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Study sheds light on side effects of COX-2 drugs

Date:
November 12, 2015
Source:
Vanderbilt University Medical Center
Summary:
It's been about a decade since the promise of COX-2 inhibitors -- drugs that relieve arthritis pain and inflammation without the gastrointestinal side effects of other painkillers -- was tempered by the realization that they could cause heart problems in some patients.
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Raymond C. Harris, M.D., left, Ming-Zhi Zhang, M.D., M.Sc., and colleagues are investigating why COX-2 inhibitors cause heart problems in some patients.
Credit: Photo by John Russell

It's been about a decade since the promise of COX-2 inhibitors -- drugs that relieve arthritis pain and inflammation without the gastrointestinal side effects of other painkillers -- was tempered by the realization that they could cause heart problems in some patients.

Now a team of Vanderbilt University Medical Center scientists led by Ming-Zhi Zhang M.D., M.Sc., and Raymond C. Harris, M.D., are closer to understanding why. They have found that production of prostaglandins by macrophages may play a role, especially in the kidney and the skin.

Their findings, published in the Journal of Clinical Investigation, could lead to development of a new, better-targeted class of drugs that relieve pain without causing vascular effects.

Prostaglandins are molecules produced by the cyclooxygenase enzymes -- COX-1 and COX-2 -- that play a role in inflammation, among other wide-ranging effects. Macrophages, a kind of white blood cells, also are involved in inflammation.

However, prostaglandin production by macrophages also seems to have a protective effect on heart function, by modulating hyper tension and edema -- fluid retention -- in response to a high-salt diet.

In a study in mice, the Vanderbilt researchers found that when the COX-2 enzyme in macrophages was blocked, and thus prevented from making prostaglandins, hypertension and edema got worse.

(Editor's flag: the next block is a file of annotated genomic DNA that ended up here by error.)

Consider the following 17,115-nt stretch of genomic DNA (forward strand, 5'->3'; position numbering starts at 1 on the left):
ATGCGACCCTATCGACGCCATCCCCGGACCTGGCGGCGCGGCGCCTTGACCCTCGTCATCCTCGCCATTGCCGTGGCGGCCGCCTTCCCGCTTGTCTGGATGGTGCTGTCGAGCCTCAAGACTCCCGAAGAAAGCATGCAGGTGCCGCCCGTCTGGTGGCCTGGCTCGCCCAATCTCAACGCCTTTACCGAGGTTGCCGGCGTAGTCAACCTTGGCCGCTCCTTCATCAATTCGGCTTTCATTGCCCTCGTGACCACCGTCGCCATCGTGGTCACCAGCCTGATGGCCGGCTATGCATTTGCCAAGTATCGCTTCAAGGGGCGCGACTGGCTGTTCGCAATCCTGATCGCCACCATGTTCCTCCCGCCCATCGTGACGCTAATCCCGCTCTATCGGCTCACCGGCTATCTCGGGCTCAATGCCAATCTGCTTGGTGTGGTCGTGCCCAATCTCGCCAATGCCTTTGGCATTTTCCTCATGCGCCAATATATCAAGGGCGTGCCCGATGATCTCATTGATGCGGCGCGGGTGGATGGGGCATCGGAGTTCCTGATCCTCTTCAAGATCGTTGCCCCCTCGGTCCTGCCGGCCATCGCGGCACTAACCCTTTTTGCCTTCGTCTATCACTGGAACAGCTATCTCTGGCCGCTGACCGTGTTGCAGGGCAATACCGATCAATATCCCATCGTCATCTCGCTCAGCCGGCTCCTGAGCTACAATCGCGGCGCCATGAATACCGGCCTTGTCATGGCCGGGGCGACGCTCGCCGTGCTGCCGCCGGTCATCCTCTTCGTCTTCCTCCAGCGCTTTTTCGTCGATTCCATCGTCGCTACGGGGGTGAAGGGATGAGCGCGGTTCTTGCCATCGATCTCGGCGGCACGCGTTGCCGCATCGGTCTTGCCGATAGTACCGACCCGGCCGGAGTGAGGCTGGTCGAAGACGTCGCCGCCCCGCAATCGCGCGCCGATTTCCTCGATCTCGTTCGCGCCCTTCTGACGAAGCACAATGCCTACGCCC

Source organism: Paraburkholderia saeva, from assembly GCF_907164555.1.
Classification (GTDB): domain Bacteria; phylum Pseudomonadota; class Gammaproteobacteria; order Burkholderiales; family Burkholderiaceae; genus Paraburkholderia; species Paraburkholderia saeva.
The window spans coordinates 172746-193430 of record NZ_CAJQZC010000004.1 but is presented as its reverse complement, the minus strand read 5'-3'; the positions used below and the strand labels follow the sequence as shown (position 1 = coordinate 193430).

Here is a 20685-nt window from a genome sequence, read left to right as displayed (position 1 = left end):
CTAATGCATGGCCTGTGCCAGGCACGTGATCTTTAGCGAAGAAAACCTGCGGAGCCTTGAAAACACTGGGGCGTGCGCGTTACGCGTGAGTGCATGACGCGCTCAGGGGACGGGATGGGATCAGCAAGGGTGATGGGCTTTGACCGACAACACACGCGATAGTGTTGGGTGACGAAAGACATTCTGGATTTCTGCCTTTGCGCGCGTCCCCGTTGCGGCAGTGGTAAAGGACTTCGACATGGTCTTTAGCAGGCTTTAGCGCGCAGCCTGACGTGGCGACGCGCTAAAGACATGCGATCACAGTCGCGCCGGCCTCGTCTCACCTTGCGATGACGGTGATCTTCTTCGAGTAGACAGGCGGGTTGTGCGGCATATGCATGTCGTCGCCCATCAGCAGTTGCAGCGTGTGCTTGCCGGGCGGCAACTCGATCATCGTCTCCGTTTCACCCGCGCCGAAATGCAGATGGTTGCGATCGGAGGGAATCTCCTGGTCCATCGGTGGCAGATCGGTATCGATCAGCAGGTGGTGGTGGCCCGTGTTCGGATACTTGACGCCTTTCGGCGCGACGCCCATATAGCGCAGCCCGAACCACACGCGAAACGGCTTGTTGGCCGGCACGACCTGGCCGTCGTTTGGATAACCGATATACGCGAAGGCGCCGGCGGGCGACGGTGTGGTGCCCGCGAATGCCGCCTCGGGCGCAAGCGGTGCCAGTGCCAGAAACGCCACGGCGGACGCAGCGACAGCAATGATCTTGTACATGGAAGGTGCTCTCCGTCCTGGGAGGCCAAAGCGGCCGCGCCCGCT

As researchers understand this pathway better, the hope is that they will be able to develop new drugs to relieve pain and inflammation without affecting the system that regulates blood pressure and fluid retention. That would be closer to fulfilling the promise of the original COX-2 inhibitors.


Story Source:

Materials provided by Vanderbilt University Medical Center. Note: Content may be edited for style and length.


Journal Reference:

  1. Ming-Zhi Zhang, Bing Yao, Yinqiu Wang, Shilin Yang, Suwan Wang, Xiaofeng Fan, Raymond C. Harris. Inhibition of cyclooxygenase-2 in hematopoietic cells results in salt-sensitive hypertension. Journal of Clinical Investigation, 2015; 125 (11): 4281 DOI: 10.1172/JCI81550

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Vanderbilt University Medical Center. "Study sheds light on side effects of COX-2 drugs." ScienceDaily. ScienceDaily, 12 November 2015. <www.sciencedaily.com/releases/2015/11/151112123654.htm>.
Vanderbilt University Medical Center. (2015, November 12). Study sheds light on side effects of COX-2 drugs. ScienceDaily. Retrieved May 25, 2017 from www.sciencedaily.com/releases/2015/11/151112123654.htm
Vanderbilt University Medical Center. "Study sheds light on side effects of COX-2 drugs." ScienceDaily. www.sciencedaily.com/releases/2015/11/151112123654.htm (accessed May 25, 2017).

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